Vietnamese food is serious business. We pity the fool who tries to attempt cooking Vietnamese food in a restaurant without fully knowing its mysteries and secrets. Can’t tolerate fish sauce? Don’t understand the necessity of Chả lụa in everyday life, or what the hell nấu nước dừa is? Too scared to drink bear bile or cobra liquor? Too bad. True Vietnamese cuisine violently rejects the weak and the ignorant, which is why Leah Cohen wisely didn’t try incorporating its dishes into her new restaurant Pig and Khao.
After her stint on Top Chef, where she took a lot of flack for doing that thing with that guy, Cohen wisely decided to spend some time away from the States and backpacked across Asia, setting up restaurant stages in Southeast Asia and Hong Kong. One place she couldn’t get restaurant experience, however, was in Vietnam, largely due to the language barrier.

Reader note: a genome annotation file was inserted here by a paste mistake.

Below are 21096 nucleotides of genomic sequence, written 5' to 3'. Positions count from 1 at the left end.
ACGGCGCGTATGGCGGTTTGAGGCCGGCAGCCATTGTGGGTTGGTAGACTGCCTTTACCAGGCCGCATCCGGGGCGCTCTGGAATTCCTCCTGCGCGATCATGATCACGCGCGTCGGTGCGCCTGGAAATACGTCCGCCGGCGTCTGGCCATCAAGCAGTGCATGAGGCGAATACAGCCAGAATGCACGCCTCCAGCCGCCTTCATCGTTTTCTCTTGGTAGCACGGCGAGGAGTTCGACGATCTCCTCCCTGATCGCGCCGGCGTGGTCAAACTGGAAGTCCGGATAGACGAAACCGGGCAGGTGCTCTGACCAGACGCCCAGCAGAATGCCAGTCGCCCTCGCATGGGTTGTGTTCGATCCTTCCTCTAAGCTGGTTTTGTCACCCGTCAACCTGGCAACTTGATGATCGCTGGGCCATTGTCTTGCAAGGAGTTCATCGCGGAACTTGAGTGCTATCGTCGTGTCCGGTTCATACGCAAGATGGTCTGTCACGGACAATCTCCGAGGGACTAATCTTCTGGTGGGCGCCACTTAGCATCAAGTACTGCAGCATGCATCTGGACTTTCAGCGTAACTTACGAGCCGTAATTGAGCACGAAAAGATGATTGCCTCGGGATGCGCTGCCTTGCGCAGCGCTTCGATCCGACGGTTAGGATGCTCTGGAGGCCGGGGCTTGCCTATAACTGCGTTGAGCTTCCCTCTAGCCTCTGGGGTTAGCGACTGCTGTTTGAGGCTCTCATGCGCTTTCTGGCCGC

So she improvised. “I took a bunch of cooking classes,” she said to Food Republic, “and traveled literally from the south all the way up north, stopping in six or seven different regions.” But even though she took “intense” cooking classes throughout the country, she’s still not ready to cook anything from the motherland: “I don’t think I feel as comfortable in Vietnamese food, just because I didn’t cook in restaurants.”
(Side note: we’ll give credit for Leah understanding that the city of Huế is culinarily boring apart from Bun bo hue.)
As for now, there’s only one Vietnamese-ish dish on the menu at Pig and Khao: “grilled squid with pomelo, pomegranates, crispy shallots, rice powder and Vietnamese nuoc cham dressing.”
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